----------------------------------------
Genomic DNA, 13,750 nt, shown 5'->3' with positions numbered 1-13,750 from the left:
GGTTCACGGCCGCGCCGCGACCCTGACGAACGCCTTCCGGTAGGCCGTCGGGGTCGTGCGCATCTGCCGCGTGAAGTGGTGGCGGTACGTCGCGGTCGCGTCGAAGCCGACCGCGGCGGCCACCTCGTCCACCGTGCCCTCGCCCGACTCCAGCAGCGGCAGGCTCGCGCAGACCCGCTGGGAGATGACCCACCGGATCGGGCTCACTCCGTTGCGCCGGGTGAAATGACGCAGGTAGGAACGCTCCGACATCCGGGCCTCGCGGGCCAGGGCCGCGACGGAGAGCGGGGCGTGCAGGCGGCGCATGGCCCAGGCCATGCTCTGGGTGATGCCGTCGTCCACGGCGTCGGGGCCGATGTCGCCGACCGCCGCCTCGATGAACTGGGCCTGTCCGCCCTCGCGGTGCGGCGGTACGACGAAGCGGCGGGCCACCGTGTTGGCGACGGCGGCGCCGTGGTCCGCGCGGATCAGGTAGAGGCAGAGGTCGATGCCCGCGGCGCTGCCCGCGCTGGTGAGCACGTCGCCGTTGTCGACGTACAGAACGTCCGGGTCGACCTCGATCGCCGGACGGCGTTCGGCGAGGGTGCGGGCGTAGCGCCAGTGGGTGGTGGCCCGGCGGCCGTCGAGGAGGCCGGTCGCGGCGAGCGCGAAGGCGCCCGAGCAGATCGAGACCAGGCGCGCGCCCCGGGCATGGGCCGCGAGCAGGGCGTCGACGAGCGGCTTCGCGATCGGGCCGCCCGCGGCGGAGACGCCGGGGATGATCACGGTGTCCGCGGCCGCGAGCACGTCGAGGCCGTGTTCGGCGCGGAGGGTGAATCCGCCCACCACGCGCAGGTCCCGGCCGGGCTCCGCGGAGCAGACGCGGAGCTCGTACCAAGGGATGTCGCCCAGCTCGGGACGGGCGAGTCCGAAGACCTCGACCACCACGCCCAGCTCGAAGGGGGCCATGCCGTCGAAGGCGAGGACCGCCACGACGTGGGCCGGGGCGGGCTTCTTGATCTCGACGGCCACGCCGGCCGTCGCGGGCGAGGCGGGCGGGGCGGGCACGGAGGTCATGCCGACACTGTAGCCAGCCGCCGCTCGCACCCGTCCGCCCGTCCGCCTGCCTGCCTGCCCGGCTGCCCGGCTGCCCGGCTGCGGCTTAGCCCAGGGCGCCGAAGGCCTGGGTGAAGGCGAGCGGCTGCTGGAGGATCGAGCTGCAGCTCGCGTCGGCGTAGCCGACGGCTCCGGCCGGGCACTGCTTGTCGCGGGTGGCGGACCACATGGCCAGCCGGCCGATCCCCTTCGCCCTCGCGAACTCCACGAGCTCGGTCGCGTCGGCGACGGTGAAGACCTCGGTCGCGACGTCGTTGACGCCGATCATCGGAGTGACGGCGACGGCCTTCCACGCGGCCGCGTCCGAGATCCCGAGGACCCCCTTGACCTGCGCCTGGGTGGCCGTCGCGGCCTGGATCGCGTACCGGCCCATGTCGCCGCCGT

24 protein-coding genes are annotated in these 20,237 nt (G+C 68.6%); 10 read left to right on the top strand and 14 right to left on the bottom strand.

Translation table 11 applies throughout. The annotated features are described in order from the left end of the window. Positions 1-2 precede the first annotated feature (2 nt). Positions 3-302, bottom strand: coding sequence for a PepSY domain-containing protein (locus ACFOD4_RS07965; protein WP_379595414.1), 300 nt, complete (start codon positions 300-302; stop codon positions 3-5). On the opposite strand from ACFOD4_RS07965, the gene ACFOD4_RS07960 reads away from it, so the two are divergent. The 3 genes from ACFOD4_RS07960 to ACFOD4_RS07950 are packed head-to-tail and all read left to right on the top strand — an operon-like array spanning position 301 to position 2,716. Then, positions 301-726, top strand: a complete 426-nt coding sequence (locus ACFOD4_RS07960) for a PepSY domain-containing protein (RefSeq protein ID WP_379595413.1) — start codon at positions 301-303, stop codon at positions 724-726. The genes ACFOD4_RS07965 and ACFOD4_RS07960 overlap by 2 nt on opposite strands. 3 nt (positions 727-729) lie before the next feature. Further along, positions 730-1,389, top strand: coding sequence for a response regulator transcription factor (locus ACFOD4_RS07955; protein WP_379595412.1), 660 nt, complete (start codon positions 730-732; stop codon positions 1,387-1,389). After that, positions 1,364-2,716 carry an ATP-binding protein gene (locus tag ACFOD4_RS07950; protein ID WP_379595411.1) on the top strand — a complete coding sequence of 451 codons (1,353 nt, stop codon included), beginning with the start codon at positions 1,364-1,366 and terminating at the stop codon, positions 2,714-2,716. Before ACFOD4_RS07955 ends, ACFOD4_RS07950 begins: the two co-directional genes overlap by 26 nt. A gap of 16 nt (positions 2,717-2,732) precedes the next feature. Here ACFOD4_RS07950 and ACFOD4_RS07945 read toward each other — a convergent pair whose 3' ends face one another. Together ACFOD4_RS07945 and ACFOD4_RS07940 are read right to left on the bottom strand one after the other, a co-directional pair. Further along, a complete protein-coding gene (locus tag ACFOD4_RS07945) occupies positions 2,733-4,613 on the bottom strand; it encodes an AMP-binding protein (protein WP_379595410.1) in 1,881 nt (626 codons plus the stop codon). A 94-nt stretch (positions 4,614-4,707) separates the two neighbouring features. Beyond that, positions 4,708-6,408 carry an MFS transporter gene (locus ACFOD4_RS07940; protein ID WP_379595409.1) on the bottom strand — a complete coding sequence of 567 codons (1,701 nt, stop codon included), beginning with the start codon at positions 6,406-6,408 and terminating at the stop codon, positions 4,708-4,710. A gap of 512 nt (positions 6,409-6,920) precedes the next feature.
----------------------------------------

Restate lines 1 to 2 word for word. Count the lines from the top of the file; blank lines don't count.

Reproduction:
Genomic DNA, 13,750 nt, shown 5'->3' with positions numbered 1-13,750 from the left:
GGTTCACGGCCGCGCCGCGACCCTGACGAACGCCTTCCGGTAGGCCGTCGGGGTCGTGCGCATCTGCCGCGTGAAGTGGTGGCGGTACGTCGCGGTCGCGTCGAAGCCGACCGCGGCGGCCACCTCGTCCACCGTGCCCTCGCCCGACTCCAGCAGCGGCAGGCTCGCGCAGACCCGCTGGGAGATGACCCACCGGATCGGGCTCACTCCGTTGCGCCGGGTGAAATGACGCAGGTAGGAACGCTCCGACATCCGGGCCTCGCGGGCCAGGGCCGCGACGGAGAGCGGGGCGTGCAGGCGGCGCATGGCCCAGGCCATGCTCTGGGTGATGCCGTCGTCCACGGCGTCGGGGCCGATGTCGCCGACCGCCGCCTCGATGAACTGGGCCTGTCCGCCCTCGCGGTGCGGCGGTACGACGAAGCGGCGGGCCACCGTGTTGGCGACGGCGGCGCCGTGGTCCGCGCGGATCAGGTAGAGGCAGAGGTCGATGCCCGCGGCGCTGCCCGCGCTGGTGAGCACGTCGCCGTTGTCGACGTACAGAACGTCCGGGTCGACCTCGATCGCCGGACGGCGTTCGGCGAGGGTGCGGGCGTAGCGCCAGTGGGTGGTGGCCCGGCGGCCGTCGAGGAGGCCGGTCGCGGCGAGCGCGAAGGCGCCCGAGCAGATCGAGACCAGGCGCGCGCCCCGGGCATGGGCCGCGAGCAGGGCGTCGACGAGCGGCTTCGCGATCGGGCCGCCCGCGGCGGAGACGCCGGGGATGATCACGGTGTCCGCGGCCGCGAGCACGTCGAGGCCGTGTTCGGCGCGGAGGGTGAATCCGCCCACCACGCGCAGGTCCCGGCCGGGCTCCGCGGAGCAGACGCGGAGCTCGTACCAAGGGATGTCGCCCAGCTCGGGACGGGCGAGTCCGAAGACCTCGACCACCACGCCCAGCTCGAAGGGGGCCATGCCGTCGAAGGCGAGGACCGCCACGACGTGGGCCGGGGCGGGCTTCTTGATCTCGACGGCCACGCCGGCCGTCGCGGGCGAGGCGGGCGGGGCGGGCACGGAGGTCATGCCGACACTGTAGCCAGCCGCCGCTCGCACCCGTCCGCCCGTCCGCCTGCCTGCCTGCCCGGCTGCCCGGCTGCCCGGCTGCGGCTTAGCCCAGGGCGCCGAAGGCCTGGGTGAAGGCGAGCGGCTGCTGGAGGATCGAGCTGCAGCTCGCGTCGGCGTAGCCGACGGCTCCGGCCGGGCACTGCTTGTCGCGGGTGGCGGACCACATGGCCAGCCGGCCGATCCCCTTCGCCCTCGCGAACTCCACGAGCTCGGTCGCGTCGGCGACGGTGAAGACCTCGGTCGCGACGTCGTTGACGCCGATCATCGGAGTGACGGCGACGGCCTTCCACGCGGCCGCGTCCGAGATCCCGAGGACCCCCTTGACCTGCGCCTGGGTGGCCGTCGCGGCCTGGATCGCGTACCGGCCCATGTCGCCGCCGT